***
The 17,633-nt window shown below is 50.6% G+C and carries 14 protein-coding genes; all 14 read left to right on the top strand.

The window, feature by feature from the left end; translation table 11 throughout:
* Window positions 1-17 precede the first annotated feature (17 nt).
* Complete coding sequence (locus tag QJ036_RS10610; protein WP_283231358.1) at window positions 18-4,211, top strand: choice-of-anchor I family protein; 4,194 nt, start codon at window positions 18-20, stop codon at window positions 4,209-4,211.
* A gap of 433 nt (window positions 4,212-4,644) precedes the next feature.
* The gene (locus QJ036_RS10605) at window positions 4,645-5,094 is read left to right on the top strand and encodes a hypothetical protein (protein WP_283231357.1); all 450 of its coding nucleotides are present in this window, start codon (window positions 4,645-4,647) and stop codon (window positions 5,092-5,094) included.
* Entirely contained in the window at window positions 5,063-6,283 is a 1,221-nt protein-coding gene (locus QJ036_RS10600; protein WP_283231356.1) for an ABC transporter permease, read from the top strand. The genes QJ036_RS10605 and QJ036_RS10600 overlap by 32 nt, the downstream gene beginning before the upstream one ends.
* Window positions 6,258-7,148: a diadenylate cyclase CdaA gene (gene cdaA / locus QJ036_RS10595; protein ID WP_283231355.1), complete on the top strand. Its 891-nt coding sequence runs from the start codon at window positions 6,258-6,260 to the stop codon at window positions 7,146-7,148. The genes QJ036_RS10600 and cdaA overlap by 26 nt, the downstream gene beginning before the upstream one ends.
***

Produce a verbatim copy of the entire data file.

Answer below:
The 17,633-nt window shown below is 50.6% G+C and carries 14 protein-coding genes; all 14 read left to right on the top strand.

The window, feature by feature from the left end; translation table 11 throughout:
* Window positions 1-17 precede the first annotated feature (17 nt).
* Complete coding sequence (locus tag QJ036_RS10610; protein WP_283231358.1) at window positions 18-4,211, top strand: choice-of-anchor I family protein; 4,194 nt, start codon at window positions 18-20, stop codon at window positions 4,209-4,211.
* A gap of 433 nt (window positions 4,212-4,644) precedes the next feature.
* The gene (locus QJ036_RS10605) at window positions 4,645-5,094 is read left to right on the top strand and encodes a hypothetical protein (protein WP_283231357.1); all 450 of its coding nucleotides are present in this window, start codon (window positions 4,645-4,647) and stop codon (window positions 5,092-5,094) included.
* Entirely contained in the window at window positions 5,063-6,283 is a 1,221-nt protein-coding gene (locus QJ036_RS10600; protein WP_283231356.1) for an ABC transporter permease, read from the top strand. The genes QJ036_RS10605 and QJ036_RS10600 overlap by 32 nt, the downstream gene beginning before the upstream one ends.
* Window positions 6,258-7,148: a diadenylate cyclase CdaA gene (gene cdaA / locus QJ036_RS10595; protein ID WP_283231355.1), complete on the top strand. Its 891-nt coding sequence runs from the start codon at window positions 6,258-6,260 to the stop codon at window positions 7,146-7,148. The genes QJ036_RS10600 and cdaA overlap by 26 nt, the downstream gene beginning before the upstream one ends.